Vietnam veteran and East Kildonan, Winnipeg resident Ron Parkes is angry, and Activision is to blame. The Vietnam veteran accuses the company of purposefully releasing Call of Duty: Black Ops to coincide with Remembrance Day.
For those of you in the United States, Remembrance Day is a holiday observed in Commonwealth countries that remembers the sacrifices made by members of the armed forces during times of war. It's observed every year on November 11, which coincides with the German signing of the Armistice, ending World War I.
In the United States we call it Veteran's Day.
Parkes said that while he would be okay with the game releasing a few weeks before or after the day of remembrance, releasing it during the same week is wrong.
"I think it is very tacky to include the distribution of a graphic war-based game like this during a week that we are supposed to be honouring those who have fallen to the conflicts this game depicts," Parkes said.
"Remembrance Day is not a consumer advocate's day and this company is clearly using the date as a marketing strategy."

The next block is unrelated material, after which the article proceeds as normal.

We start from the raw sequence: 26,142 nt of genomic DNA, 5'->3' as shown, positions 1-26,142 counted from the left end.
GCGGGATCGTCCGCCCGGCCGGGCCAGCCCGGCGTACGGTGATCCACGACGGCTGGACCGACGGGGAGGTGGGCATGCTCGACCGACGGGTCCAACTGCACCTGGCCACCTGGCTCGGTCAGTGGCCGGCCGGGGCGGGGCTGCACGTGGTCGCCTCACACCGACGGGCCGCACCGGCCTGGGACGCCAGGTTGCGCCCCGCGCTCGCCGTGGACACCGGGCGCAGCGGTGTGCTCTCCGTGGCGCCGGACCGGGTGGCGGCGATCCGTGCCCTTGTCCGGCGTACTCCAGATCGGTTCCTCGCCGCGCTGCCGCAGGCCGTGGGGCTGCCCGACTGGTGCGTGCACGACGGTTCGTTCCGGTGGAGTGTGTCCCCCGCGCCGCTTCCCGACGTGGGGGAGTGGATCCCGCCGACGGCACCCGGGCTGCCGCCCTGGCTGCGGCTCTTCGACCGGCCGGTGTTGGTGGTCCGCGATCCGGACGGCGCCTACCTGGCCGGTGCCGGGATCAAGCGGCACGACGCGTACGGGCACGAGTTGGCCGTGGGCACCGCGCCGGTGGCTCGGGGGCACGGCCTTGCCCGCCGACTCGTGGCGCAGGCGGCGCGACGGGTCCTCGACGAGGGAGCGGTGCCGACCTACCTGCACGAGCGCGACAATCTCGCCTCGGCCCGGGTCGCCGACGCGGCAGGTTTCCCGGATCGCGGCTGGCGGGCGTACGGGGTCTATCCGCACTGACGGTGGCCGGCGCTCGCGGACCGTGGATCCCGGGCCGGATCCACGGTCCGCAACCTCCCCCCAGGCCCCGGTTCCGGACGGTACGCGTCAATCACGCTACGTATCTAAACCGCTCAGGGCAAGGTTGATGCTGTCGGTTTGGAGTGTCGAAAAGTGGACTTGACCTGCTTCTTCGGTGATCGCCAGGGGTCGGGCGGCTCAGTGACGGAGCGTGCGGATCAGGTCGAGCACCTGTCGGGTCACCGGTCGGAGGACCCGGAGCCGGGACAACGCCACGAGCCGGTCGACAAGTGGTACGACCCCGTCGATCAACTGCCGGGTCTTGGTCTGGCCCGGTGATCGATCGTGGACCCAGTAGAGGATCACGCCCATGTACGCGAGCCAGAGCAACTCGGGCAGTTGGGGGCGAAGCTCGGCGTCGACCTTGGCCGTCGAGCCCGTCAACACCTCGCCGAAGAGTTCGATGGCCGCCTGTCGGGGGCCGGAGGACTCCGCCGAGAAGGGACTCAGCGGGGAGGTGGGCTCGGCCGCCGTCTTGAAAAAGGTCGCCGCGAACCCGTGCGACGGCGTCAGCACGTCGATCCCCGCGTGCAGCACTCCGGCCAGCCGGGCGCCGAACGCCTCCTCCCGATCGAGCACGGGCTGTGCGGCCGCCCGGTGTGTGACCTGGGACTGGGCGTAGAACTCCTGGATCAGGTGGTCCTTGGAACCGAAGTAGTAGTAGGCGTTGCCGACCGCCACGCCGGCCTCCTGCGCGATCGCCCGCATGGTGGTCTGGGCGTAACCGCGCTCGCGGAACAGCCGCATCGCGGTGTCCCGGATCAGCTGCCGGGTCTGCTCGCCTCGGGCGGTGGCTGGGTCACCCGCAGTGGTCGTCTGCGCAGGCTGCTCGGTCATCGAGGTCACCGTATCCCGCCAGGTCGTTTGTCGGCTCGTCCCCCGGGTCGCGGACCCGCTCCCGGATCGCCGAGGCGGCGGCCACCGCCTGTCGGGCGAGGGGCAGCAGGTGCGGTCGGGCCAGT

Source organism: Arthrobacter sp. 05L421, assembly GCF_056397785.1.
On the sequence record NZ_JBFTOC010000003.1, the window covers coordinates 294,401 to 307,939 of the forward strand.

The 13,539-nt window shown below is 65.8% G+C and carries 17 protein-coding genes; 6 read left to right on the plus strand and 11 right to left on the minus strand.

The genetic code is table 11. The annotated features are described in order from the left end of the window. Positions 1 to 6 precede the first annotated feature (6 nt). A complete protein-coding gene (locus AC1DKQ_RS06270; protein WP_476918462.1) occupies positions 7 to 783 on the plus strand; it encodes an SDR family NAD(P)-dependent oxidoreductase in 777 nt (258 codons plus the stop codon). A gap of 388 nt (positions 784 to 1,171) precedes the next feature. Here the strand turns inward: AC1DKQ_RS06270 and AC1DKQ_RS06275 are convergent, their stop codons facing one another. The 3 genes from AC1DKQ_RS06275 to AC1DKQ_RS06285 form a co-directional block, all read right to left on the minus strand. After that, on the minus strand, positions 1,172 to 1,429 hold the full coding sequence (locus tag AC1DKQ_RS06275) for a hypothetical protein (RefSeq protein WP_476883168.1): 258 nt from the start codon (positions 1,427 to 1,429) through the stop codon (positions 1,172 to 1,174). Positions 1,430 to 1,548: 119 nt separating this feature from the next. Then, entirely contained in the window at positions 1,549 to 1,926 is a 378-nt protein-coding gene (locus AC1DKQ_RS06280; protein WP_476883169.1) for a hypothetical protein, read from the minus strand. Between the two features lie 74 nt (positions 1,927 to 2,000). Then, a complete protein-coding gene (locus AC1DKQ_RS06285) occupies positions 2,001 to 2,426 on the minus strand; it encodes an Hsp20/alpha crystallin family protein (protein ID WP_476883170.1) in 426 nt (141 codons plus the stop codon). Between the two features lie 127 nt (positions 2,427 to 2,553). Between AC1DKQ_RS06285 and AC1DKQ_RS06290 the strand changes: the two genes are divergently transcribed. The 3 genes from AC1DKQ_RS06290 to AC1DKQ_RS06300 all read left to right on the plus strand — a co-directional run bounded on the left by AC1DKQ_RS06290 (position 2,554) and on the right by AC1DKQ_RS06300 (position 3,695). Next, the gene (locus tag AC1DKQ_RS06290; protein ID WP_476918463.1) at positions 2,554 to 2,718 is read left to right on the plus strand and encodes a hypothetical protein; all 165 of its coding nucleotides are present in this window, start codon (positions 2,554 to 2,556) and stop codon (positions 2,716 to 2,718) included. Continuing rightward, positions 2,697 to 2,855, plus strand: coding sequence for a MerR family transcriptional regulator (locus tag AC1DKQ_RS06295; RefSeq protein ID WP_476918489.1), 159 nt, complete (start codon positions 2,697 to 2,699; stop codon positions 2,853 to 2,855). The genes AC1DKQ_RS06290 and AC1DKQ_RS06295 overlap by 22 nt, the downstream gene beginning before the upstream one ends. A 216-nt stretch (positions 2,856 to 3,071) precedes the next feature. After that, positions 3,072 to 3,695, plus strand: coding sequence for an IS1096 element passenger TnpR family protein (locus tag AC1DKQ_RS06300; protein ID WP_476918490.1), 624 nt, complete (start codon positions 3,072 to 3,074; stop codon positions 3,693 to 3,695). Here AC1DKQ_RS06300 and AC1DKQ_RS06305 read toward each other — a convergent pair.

The Call of Duty: Black Ops release comes only a day and a year after the release of Call of Duty: Modern Warfare 2, which came out on November 10, 2009.
Parkes spent three months in Vietnam in 1965, and says no video game or movie can hope to depict the experience properly.
"War is always a miserable experience and the movies or video games depicting these wars never really do catch how bad it really is," Parkes said.
"War is a whole different scenario then regular life. You live and breath it everyday you are there, and sometimes those memories, good and bad, still catch up to you."
I can understand where Parkes would be upset, but I've not seen any evidence that Activision is using the holiday to promote the game.
We've reached out to the publisher for comment on this story and will update should we receive a response.
Vietnam vet questions timing of game release [Winnipeg Free Press]